Bioenergetics II: Biological oxidation reduction
- Oxidation-reduction (redox) reactions involve the loss of electrons by one chemical species, which is thereby oxidized, and the gain of electrons by another, which is reduced.
- The flow of electrons in redox reactions is responsible for all work done by living organisms.
- Source of electrons: in non-photosynthetic organisms: reduced compounds (foods)
- In photosynthetic organisms, the initial electron donor: H2O in the presence sunlight.
- Electrons move from various metabolic intermediates to specialized electron carriers in enzyme-catalyzed reactions. The carriers in turn donate electrons to acceptors with higher electron affinities, with the release of energy.
Electron motive force (emf)
- Electrons flow from a reducing agent (low electron affinity) to an oxidizing agent (high electron affinity) due to their difference in electron affinities.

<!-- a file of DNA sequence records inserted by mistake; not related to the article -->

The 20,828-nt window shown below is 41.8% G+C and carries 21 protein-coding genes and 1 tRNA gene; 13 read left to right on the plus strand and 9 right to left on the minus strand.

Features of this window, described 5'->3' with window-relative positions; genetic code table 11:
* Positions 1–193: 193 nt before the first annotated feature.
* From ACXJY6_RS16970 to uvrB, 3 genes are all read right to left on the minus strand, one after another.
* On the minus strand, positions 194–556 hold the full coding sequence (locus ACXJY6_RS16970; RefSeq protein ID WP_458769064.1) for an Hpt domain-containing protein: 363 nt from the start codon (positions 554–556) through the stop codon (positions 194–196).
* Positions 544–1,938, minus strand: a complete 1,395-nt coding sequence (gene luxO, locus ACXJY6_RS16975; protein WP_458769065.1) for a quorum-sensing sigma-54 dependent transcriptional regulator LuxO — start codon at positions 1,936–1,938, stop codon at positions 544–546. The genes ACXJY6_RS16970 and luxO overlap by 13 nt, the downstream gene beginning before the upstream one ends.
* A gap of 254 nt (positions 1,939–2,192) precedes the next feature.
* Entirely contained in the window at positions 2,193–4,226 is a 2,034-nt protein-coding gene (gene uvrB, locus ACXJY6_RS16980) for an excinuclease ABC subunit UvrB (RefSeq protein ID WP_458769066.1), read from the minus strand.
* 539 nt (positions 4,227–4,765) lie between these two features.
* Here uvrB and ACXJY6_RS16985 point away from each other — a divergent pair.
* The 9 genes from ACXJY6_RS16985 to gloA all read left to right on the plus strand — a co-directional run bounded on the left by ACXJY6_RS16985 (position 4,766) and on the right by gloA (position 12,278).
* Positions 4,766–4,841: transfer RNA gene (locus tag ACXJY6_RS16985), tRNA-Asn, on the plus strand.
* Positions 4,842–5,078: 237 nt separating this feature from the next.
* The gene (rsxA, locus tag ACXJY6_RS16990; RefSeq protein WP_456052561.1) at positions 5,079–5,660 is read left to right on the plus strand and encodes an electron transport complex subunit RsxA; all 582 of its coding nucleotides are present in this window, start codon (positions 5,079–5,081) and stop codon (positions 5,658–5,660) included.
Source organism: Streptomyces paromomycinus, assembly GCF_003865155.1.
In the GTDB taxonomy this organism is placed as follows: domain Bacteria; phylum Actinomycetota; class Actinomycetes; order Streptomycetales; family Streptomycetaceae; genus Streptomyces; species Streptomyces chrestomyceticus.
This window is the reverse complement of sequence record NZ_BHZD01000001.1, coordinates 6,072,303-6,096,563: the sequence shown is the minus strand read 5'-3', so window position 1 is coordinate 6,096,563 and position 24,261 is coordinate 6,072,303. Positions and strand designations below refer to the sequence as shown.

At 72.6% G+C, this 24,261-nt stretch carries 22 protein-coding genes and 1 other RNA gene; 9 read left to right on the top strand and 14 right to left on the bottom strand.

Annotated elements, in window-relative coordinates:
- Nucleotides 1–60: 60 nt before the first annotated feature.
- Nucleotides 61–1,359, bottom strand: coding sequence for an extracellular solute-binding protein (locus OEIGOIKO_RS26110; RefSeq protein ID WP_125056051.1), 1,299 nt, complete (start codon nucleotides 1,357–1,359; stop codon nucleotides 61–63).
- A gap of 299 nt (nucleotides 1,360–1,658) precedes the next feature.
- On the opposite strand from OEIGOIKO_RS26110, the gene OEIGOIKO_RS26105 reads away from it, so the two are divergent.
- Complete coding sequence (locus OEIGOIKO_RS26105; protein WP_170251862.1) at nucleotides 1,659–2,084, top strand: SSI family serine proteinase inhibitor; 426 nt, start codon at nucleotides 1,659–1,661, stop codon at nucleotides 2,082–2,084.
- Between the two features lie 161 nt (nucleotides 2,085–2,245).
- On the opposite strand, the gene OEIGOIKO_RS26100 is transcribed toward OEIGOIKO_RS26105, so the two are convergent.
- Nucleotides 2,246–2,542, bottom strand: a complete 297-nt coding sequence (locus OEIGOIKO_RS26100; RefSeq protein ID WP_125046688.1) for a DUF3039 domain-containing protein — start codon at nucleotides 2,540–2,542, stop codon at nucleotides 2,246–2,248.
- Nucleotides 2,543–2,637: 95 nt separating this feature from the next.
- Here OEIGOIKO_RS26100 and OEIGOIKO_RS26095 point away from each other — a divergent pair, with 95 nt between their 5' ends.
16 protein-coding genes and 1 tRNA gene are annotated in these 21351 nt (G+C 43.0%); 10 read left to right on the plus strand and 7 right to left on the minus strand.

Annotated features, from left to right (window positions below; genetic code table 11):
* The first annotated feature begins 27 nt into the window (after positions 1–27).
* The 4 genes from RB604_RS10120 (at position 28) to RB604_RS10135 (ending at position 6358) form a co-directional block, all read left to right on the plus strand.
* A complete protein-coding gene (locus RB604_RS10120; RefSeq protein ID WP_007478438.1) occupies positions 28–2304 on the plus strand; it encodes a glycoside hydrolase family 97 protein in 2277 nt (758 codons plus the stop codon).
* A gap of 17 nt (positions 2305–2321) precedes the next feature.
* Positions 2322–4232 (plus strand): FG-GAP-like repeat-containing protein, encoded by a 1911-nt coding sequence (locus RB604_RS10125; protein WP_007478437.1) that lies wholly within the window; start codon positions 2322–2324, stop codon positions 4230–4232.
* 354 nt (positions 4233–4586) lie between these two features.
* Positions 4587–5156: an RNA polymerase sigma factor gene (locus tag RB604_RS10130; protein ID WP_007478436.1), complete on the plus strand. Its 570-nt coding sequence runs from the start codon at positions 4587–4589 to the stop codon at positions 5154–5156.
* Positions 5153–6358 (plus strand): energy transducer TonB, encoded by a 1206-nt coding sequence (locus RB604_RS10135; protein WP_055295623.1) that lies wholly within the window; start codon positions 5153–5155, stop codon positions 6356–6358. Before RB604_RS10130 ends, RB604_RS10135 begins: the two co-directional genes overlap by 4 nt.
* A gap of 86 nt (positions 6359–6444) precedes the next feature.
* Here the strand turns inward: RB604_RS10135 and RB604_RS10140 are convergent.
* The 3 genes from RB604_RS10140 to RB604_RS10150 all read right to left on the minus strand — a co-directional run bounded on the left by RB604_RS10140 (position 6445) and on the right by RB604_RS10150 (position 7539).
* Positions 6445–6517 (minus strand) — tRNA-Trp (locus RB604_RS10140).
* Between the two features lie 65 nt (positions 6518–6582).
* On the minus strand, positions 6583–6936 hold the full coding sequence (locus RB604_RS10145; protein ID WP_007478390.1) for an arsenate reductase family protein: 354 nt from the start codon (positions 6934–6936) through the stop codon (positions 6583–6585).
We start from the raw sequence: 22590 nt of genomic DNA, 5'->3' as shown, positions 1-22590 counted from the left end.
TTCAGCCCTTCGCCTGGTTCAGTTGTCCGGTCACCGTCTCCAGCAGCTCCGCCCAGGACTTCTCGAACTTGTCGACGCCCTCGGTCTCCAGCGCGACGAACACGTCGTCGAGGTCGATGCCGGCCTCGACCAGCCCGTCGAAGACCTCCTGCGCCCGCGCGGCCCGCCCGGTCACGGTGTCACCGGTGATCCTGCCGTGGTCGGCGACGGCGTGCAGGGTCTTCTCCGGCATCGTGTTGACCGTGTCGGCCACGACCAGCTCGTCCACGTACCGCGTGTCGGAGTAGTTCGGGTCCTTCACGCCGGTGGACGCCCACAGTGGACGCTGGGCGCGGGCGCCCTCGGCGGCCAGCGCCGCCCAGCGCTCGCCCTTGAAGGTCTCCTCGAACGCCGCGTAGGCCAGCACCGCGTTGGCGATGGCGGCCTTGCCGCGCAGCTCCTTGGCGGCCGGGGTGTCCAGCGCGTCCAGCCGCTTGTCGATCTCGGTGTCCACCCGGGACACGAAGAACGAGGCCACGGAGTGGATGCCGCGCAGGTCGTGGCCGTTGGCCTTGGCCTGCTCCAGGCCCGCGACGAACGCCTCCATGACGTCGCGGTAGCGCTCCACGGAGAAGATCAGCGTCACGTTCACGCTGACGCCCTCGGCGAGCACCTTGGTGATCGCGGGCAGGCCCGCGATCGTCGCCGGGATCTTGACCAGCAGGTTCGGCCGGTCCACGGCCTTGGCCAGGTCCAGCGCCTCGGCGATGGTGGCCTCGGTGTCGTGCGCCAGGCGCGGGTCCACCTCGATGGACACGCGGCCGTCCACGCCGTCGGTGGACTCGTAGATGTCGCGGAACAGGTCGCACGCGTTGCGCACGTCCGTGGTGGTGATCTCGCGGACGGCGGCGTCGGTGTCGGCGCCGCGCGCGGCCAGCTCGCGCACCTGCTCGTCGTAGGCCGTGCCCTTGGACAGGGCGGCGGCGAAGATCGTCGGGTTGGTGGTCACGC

- This difference in electron affinities is called the electromotive force (emf) and it is responsible for electron movement in a circuit. The emf (equivalent to few volts) can perform work if an appropriate energy transducer is present in a circuit.
- Cells contain a variety of molecular energy transducers, which convert the emf into useful work.
- Examples: ATP synthase in inner mitochondrial membrane
- The emf generated due to sequential electron flow in respiratory chain produces proton motive force (pmf analogous to emf) across inner mitochondrial membrane). ATP synthase uses pmf to generate ATP.
- Membrane-localized enzymes in E. coli convert emf to pmf, which is then used to power flagellar motion.